Polyamines are small molecules found in all cells and associated with a wide variety of physiological processes. In bacterial pathogens the modulation of polyamine content could represent a strategy to optimize bacterial fitness within the host. Shigella, the etiological agent of bacillary dysentery, in contrast to its innocuous ancestor Escherichia coli, has a polyamine profile characterized by high level of intracellular spermidine. To understand the role of polyamines in the Shigella-host interaction, we analysed the expression of host cell genes involved in the biogenesis and back-conversion of polyamines during Shigella infection. Preliminary data indicate that the acetyl polyamine oxidase (APAO) is induced at early stages of Shigella infection, while induction of the spermine/spermidine acetyltransferase and of the spermine oxidase is detected later during the infection. These observations lead us to speculate that the early release of H2O2 as secondary product of APAO activity might represent a signal for Shigella to activate the expression of mdtJI efflux pump operon in order to export bacterial polyamines which have a scavenger function during oxidative stress conditions.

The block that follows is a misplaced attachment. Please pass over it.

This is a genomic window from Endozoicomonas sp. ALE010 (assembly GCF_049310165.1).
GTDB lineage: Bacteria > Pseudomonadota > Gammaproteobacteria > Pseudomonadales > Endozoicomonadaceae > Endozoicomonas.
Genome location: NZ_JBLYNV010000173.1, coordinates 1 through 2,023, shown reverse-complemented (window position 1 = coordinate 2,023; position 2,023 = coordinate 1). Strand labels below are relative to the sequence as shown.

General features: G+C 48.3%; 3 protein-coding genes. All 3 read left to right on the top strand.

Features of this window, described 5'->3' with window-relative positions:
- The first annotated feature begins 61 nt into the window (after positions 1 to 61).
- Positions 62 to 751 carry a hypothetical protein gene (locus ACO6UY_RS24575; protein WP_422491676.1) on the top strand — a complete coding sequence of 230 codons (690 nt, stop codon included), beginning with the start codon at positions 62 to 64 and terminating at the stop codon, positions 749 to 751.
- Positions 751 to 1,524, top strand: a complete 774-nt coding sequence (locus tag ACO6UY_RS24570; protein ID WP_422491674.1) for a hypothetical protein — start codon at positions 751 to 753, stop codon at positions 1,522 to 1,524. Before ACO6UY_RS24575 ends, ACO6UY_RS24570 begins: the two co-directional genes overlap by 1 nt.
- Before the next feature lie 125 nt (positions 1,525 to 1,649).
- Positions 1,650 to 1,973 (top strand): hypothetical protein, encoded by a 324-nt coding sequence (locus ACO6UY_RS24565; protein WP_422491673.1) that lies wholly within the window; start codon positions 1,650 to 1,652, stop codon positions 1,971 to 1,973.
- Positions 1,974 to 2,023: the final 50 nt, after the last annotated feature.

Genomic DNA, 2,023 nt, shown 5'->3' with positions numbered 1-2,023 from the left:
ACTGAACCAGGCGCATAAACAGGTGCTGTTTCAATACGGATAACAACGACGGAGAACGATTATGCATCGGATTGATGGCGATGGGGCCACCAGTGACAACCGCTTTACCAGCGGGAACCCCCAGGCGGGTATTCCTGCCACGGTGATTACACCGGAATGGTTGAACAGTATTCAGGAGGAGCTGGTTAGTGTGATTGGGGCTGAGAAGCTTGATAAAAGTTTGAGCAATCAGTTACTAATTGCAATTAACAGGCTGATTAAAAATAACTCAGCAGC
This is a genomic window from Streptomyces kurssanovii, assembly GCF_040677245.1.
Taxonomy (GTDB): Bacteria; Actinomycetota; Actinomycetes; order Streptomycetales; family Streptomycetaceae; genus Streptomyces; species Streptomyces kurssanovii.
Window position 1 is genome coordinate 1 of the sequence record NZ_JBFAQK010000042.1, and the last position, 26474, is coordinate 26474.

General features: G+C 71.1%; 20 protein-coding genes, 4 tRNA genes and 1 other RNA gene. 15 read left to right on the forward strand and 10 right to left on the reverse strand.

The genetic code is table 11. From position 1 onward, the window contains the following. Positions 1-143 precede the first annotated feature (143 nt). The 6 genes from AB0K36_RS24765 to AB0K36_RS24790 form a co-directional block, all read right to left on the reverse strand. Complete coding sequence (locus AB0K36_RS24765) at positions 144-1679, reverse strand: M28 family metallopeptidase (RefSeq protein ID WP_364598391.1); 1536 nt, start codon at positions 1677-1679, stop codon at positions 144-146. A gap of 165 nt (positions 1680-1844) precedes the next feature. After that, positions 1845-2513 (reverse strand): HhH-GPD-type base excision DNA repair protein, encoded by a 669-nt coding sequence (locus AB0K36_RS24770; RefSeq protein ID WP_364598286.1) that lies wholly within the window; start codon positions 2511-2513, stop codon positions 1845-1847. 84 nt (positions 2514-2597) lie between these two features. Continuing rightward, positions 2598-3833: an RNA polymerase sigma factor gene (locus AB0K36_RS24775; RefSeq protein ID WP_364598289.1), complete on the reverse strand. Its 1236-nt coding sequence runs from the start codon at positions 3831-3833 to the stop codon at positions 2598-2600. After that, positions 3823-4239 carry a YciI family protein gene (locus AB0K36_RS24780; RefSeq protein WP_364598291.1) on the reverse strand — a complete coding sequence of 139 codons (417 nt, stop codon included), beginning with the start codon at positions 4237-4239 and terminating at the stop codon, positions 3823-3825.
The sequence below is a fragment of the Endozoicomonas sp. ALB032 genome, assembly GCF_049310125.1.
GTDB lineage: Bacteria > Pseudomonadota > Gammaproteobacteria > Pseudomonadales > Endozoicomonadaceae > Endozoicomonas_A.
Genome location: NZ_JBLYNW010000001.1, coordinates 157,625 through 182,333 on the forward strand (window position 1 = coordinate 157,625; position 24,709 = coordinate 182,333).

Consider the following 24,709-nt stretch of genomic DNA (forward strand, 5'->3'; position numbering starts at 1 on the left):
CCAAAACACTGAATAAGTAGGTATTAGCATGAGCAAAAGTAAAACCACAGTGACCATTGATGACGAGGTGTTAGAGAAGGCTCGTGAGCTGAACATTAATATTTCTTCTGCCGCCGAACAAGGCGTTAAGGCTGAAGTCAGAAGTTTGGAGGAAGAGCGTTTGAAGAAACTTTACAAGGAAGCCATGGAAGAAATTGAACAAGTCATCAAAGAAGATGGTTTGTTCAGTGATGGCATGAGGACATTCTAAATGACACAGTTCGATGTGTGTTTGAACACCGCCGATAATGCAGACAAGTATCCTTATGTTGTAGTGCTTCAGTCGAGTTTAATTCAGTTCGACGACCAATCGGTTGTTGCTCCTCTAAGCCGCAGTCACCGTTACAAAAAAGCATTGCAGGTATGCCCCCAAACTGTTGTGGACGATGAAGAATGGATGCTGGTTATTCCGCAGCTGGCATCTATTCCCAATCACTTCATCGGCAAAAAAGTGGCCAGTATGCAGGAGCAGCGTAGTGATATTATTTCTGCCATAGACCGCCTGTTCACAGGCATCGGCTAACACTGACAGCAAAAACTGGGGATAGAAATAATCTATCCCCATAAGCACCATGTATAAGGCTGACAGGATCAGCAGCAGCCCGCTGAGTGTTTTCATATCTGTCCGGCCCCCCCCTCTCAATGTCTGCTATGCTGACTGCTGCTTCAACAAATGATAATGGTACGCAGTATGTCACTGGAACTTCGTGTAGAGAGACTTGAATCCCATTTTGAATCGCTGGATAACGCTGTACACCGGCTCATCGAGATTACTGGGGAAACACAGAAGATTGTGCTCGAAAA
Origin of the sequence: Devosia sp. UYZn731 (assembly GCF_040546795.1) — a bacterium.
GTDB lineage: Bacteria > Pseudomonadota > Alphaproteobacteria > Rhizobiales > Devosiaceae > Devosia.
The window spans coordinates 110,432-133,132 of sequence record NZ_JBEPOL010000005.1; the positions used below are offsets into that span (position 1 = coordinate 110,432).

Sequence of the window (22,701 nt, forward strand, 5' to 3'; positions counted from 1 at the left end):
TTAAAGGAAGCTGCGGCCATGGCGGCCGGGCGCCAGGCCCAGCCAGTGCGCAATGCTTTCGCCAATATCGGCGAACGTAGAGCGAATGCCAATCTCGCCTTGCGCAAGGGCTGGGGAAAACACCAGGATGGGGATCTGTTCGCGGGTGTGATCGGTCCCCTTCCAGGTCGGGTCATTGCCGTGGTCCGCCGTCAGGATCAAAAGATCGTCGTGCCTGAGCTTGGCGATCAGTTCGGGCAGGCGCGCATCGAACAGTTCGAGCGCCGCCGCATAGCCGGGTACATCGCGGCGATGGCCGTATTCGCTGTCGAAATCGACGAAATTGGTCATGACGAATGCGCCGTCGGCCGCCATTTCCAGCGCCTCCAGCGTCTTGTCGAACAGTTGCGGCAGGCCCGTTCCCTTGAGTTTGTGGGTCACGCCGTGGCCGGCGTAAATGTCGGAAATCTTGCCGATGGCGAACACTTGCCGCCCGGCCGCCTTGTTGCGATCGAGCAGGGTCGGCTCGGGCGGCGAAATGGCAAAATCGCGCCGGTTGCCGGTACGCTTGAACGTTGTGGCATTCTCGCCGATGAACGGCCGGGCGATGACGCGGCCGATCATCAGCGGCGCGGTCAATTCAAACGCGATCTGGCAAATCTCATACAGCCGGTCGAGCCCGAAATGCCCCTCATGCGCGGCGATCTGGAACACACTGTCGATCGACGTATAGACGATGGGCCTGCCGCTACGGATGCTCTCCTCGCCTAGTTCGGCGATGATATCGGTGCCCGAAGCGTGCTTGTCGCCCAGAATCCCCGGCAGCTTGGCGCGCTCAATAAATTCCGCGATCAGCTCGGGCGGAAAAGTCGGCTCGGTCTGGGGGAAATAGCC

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|Titolo:||Shigella modulation of polyamines during the invasion of host cells|
|Data di pubblicazione:||2018|
|Appartiene alla tipologia:||04d Abstract in atti di convegno|